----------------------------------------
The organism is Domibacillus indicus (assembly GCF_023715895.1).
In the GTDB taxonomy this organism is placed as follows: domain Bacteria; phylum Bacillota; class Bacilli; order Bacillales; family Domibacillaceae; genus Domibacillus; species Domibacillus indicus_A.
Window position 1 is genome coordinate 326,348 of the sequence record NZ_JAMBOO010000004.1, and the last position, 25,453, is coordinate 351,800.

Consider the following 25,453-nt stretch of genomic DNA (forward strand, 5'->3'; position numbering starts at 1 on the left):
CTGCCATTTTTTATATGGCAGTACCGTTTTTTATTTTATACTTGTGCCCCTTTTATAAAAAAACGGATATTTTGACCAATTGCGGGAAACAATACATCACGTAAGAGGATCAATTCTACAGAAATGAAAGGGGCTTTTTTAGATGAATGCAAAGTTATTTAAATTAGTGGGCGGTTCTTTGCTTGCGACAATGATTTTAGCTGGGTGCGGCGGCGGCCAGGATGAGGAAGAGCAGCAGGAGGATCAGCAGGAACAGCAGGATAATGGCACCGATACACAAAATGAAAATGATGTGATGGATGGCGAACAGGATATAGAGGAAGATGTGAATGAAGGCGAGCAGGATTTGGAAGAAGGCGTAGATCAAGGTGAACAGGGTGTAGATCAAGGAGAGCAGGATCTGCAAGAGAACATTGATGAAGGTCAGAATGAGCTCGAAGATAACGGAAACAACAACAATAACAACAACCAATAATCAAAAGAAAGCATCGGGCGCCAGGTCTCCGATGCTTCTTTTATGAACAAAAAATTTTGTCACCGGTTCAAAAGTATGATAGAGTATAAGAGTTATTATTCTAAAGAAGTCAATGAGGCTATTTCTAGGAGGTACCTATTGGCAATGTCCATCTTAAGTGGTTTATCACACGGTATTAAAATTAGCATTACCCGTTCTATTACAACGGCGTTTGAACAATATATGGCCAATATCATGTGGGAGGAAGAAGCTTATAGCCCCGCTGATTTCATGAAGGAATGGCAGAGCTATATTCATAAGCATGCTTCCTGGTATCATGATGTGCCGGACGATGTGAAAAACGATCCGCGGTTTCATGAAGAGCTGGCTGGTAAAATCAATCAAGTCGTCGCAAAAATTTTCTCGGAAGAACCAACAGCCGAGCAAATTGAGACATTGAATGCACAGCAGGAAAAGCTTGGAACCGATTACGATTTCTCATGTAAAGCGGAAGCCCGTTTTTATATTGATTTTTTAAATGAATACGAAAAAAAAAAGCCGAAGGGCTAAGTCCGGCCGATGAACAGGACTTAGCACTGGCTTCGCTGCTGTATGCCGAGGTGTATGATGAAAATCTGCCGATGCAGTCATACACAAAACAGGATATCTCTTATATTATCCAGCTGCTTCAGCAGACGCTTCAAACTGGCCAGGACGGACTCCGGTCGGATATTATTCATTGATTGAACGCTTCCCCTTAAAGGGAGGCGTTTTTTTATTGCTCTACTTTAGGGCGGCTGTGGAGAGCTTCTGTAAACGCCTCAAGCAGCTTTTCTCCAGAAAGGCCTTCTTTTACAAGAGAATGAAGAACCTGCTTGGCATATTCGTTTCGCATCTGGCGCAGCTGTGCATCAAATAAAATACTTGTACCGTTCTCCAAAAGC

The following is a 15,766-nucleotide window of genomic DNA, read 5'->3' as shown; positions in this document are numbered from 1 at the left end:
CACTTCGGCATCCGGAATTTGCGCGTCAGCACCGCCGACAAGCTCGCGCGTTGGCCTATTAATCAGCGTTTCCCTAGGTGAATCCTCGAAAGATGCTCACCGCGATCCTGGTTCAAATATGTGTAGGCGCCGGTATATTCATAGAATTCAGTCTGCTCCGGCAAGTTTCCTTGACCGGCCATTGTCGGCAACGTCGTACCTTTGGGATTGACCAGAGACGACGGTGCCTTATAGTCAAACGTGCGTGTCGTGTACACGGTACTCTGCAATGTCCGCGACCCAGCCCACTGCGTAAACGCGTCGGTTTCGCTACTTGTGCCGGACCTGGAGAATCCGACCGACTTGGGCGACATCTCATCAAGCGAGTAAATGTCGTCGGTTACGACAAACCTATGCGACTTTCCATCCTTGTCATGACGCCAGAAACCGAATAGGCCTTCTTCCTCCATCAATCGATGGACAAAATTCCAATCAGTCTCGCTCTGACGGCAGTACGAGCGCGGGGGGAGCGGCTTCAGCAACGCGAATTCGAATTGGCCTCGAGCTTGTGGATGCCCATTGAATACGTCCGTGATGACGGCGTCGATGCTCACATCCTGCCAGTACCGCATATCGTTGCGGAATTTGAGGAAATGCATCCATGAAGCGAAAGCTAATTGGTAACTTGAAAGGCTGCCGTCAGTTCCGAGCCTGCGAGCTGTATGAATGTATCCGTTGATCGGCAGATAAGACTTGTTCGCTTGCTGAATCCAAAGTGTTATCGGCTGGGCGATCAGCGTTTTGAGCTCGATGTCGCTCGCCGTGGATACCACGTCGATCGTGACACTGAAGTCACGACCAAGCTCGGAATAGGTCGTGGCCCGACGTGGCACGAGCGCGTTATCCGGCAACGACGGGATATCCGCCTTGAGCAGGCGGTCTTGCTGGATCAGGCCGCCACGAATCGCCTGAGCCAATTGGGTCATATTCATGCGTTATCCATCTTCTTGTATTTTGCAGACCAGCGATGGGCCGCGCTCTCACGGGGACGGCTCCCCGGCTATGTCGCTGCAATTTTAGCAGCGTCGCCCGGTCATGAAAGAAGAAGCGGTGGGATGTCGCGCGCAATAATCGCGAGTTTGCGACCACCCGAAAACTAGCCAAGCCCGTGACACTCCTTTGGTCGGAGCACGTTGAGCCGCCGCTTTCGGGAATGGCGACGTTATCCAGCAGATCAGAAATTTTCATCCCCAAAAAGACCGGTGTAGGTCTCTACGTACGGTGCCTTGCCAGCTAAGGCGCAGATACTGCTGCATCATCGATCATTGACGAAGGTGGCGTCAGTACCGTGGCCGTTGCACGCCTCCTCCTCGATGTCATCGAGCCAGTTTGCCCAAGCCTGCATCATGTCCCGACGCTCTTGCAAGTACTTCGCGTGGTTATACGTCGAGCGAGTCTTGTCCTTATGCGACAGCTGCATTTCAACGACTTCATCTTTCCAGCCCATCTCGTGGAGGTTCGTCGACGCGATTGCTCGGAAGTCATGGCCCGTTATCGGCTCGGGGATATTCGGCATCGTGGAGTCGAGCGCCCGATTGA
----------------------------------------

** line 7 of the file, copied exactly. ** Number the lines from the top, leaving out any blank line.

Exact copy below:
CACTTCGGCATCCGGAATTTGCGCGTCAGCACCGCCGACAAGCTCGCGCGTTGGCCTATTAATCAGCGTTTCCCTAGGTGAATCCTCGAAAGATGCTCACCGCGATCCTGGTTCAAATATGTGTAGGCGCCGGTATATTCATAGAATTCAGTCTGCTCCGGCAAGTTTCCTTGACCGGCCATTGTCGGCAACGTCGTACCTTTGGGATTGACCAGAGACGACGGTGCCTTATAGTCAAACGTGCGTGTCGTGTACACGGTACTCTGCAATGTCCGCGACCCAGCCCACTGCGTAAACGCGTCGGTTTCGCTACTTGTGCCGGACCTGGAGAATCCGACCGACTTGGGCGACATCTCATCAAGCGAGTAAATGTCGTCGGTTACGACAAACCTATGCGACTTTCCATCCTTGTCATGACGCCAGAAACCGAATAGGCCTTCTTCCTCCATCAATCGATGGACAAAATTCCAATCAGTCTCGCTCTGACGGCAGTACGAGCGCGGGGGGAGCGGCTTCAGCAACGCGAATTCGAATTGGCCTCGAGCTTGTGGATGCCCATTGAATACGTCCGTGATGACGGCGTCGATGCTCACATCCTGCCAGTACCGCATATCGTTGCGGAATTTGAGGAAATGCATCCATGAAGCGAAAGCTAATTGGTAACTTGAAAGGCTGCCGTCAGTTCCGAGCCTGCGAGCTGTATGAATGTATCCGTTGATCGGCAGATAAGACTTGTTCGCTTGCTGAATCCAAAGTGTTATCGGCTGGGCGATCAGCGTTTTGAGCTCGATGTCGCTCGCCGTGGATACCACGTCGATCGTGACACTGAAGTCACGACCAAGCTCGGAATAGGTCGTGGCCCGACGTGGCACGAGCGCGTTATCCGGCAACGACGGGATATCCGCCTTGAGCAGGCGGTCTTGCTGGATCAGGCCGCCACGAATCGCCTGAGCCAATTGGGTCATATTCATGCGTTATCCATCTTCTTGTATTTTGCAGACCAGCGATGGGCCGCGCTCTCACGGGGACGGCTCCCCGGCTATGTCGCTGCAATTTTAGCAGCGTCGCCCGGTCATGAAAGAAGAAGCGGTGGGATGTCGCGCGCAATAATCGCGAGTTTGCGACCACCCGAAAACTAGCCAAGCCCGTGACACTCCTTTGGTCGGAGCACGTTGAGCCGCCGCTTTCGGGAATGGCGACGTTATCCAGCAGATCAGAAATTTTCATCCCCAAAAAGACCGGTGTAGGTCTCTACGTACGGTGCCTTGCCAGCTAAGGCGCAGATACTGCTGCATCATCGATCATTGACGAAGGTGGCGTCAGTACCGTGGCCGTTGCACGCCTCCTCCTCGATGTCATCGAGCCAGTTTGCCCAAGCCTGCATCATGTCCCGACGCTCTTGCAAGTACTTCGCGTGGTTATACGTCGAGCGAGTCTTGTCCTTATGCGACAGCTGCATTTCAACGACTTCATCTTTCCAGCCCATCTCGTGGAGGTTCGTCGACGCGATTGCTCGGAAGTCATGGCCCGTTATCGGCTCGGGGATATTCGGCATCGTGGAGTCGAGCGCCCGATTGA